Kappler managed to capture one of the Italian peasants who brought food and sometimes refugees into Rome. After torture and threats, the man agreed to approach O’Flaherty with a ‘message’ and lure him out of the Vatican into a trap. Just after morning Mass, a Gestapo staff car pulled up to the white line and waited as the unfortunate Italian entered St. Peter’s Square and headed toward the steps, where O’Flaherty was standing with John May. Three times, the peasant circled the Piazza, hesitating whenever he got near the priest. The Germans watched impatiently, O’Flaherty calmly, and May with increasing suspicion. Finally the man gave O’Flaherty one imploring look, and turned and ran down a side street deeper into the Vatican. O’Flaherty wanted to go right after him. May persuaded him to wait in his office until they were sure the man had had a true change of heart. (He had, and of course O’Flaherty made himself responsible for the man’s safety.) O’Flaherty’s colleagues had every reason to be cautious and distrustful. But sometimes the Monsignor’s open-hearted acceptance of every person proved to be wiser. The German soldier who was brought to the Irish Legation one day certainly looked suspicious. The Italian who accompanied him claimed that the soldier had collapsed with exhaustion in the street. When the Italian had stopped to assist him, the soldier explained that he’d gone without food for several days. He was a priest, he said, and was fasting in the hopes that God would give him the opportunity to celebrate Mass. Thomas Kiernan's wife, Delia Murphy, must have had her reservations. But she took the German to O’Flaherty. The Monsignor quizzed the man about the faith, and, satisfied that his claim was genuine, took him to a chapel. “As I watched him slowly mount the steps to God’s altar,” Delia wrote later, “I wondered about the foolishness of war and the sacrifices of life.”

The Fearful Days.

A picture of bombed-out ruins in Italy, 1943 As Christmas 1943 approached, Major Simpson remembered seeing O’Flaherty’s room “crammed with small parcels, all wrapped in gaily colored paper and tied with red silk ribbons.” Molly Stanley had prepared these packages for the refugees, and O’Flaherty was rallying his fellow priests to help deliver them. The escapees and their hosts were likewise determined that Christmas would be as merry as they could make it. Mrs. Chevalier cooked an epic feast. Delia Murphy gave many impromptu concerts. But on December 27, the “fearful days” began. The 7 p.m. curfew was strictly enforced, meaning that the organization had to move refugees around in broad daylight. The easiest gate into the Vatican was sealed off, forcing all visitors to pass through a heavily guarded checkpoint. Food was scarce and the rationing system in chaos. Sometimes the water was shut off, sometimes the electricity. The Allies landed at Anzio in January, but in Rome, it was Kappler who seemed to be winning.
First he arrested 18 Italian padrones. Then he found a young woman involved in the organization and threatened the life of her small child until she agreed to betray several key members. Kappler had SS men pose as escapers on several occasions. Once led to the hideouts and introduced to the padrones, the SS men would pull out guns and place everybody under arrest. From the people captured, Kappler would learn clues that would lead to another raid, on another billet, and more arrests. Each time something like this happened, O’Flaherty and Derry had to abandon the hideouts that had been raided and relocate many of the escapers—always risky. Bruno Buchner, a Yugoslav who had been aiding O’Flaherty since the beginning, was captured, tortured, and having divulged nothing, finally shot. Mrs. Chevalier’s oldest daughter, Gemma, attracted the attention of a plainclothes member of Koch’s police squad one afternoon, and only escaped him by jumping straight across the path of an oncoming trolley. Yet no matter how many people Kappler threatened, arrested, or tortured, he never seemed to get close to O’Flaherty.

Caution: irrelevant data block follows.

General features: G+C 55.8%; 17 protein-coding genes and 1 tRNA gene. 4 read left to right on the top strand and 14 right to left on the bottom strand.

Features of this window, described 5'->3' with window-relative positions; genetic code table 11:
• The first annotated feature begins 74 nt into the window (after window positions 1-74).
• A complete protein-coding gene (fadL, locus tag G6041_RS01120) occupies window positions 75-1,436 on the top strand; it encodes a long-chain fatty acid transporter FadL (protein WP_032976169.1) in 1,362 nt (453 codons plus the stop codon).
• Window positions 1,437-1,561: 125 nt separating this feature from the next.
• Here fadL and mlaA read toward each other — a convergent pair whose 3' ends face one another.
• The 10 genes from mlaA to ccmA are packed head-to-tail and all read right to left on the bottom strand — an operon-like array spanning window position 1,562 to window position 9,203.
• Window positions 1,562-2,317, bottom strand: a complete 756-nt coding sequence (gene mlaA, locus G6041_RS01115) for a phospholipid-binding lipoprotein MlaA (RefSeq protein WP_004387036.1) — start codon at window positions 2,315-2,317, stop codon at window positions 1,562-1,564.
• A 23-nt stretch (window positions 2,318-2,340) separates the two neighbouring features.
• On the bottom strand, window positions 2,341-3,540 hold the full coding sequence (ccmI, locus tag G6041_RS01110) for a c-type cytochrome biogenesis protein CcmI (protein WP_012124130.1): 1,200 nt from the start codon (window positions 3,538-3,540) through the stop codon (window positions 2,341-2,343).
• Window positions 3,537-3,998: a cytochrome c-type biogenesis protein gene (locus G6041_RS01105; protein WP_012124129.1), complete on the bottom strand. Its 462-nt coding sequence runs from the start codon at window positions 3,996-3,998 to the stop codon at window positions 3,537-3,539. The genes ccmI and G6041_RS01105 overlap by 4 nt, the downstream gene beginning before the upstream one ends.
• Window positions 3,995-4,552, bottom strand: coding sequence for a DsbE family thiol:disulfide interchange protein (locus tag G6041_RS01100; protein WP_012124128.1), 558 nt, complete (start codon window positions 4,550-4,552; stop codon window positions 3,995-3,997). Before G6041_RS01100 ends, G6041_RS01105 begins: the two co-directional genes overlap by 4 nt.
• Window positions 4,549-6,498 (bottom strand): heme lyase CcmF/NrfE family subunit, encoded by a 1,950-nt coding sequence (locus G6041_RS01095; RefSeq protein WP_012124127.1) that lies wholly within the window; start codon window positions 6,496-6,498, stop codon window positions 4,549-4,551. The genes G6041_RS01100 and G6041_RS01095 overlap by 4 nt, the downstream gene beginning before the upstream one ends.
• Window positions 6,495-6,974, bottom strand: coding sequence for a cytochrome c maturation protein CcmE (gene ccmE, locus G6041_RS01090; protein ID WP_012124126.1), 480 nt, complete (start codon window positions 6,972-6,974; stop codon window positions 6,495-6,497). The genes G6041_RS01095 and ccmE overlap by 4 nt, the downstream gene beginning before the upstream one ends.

Desperate Measures.

By March 1944, Kappler was desperate and frustrated. He ordered two plainclothes SS men to attend Mass at St. Peter’s. At the end of the service, they were to grab O’Flaherty from his post on the basilica steps, and hustle him across the white line, where he would be “shot while escaping.” But John May knew someone who knew someone in the Gestapo’s clerical office, and so got tipped off about the plot. At first, May begged O’Flaherty to disappear for a while. The Monsignor was disinclined: “What, me boy and let them think I am afraid? As long as they don’t use guns I can tackle any two or three of them with ease”. So May made other plans. As Mass ended, the SS men were tapped on the shoulder by four Swiss Guards and firmly escorted past O’Flaherty. Outside, May had arranged for them to run into a group of Yugoslavian refugees who strongly resented what Hitler had done to their homeland. Gallagher writes, “it was a very bruised and battered pair” of SS men who reported failure to Kappler.

The entrance to the Ardeatine Caves March also saw the massacre at the Ardeatine Caves, which killed five of the organization’s members. The only good thing about it was that it made many Italians more sympathetic to groups like O’Flaherty’s. The help was needed. Curfew was now 5:30 p.m. and public transportation had almost completely broken down. Koch’s ‘police force’ roamed the streets, shooting first and asking questions later. In April, Kappler got a hold of the teenage son of one of the organization's collaborators and handed him over to Koch. After torture, the boy revealed many of the organization’s hideouts, and every refugee in them was taken. By now, some 40 of the escapers had been recaptured and eight others shot. But the Allies were pushing at the Gustav line south of Rome. It was only a matter of time before they reached the city. Even the Germans knew that.

An Unbelievable Request.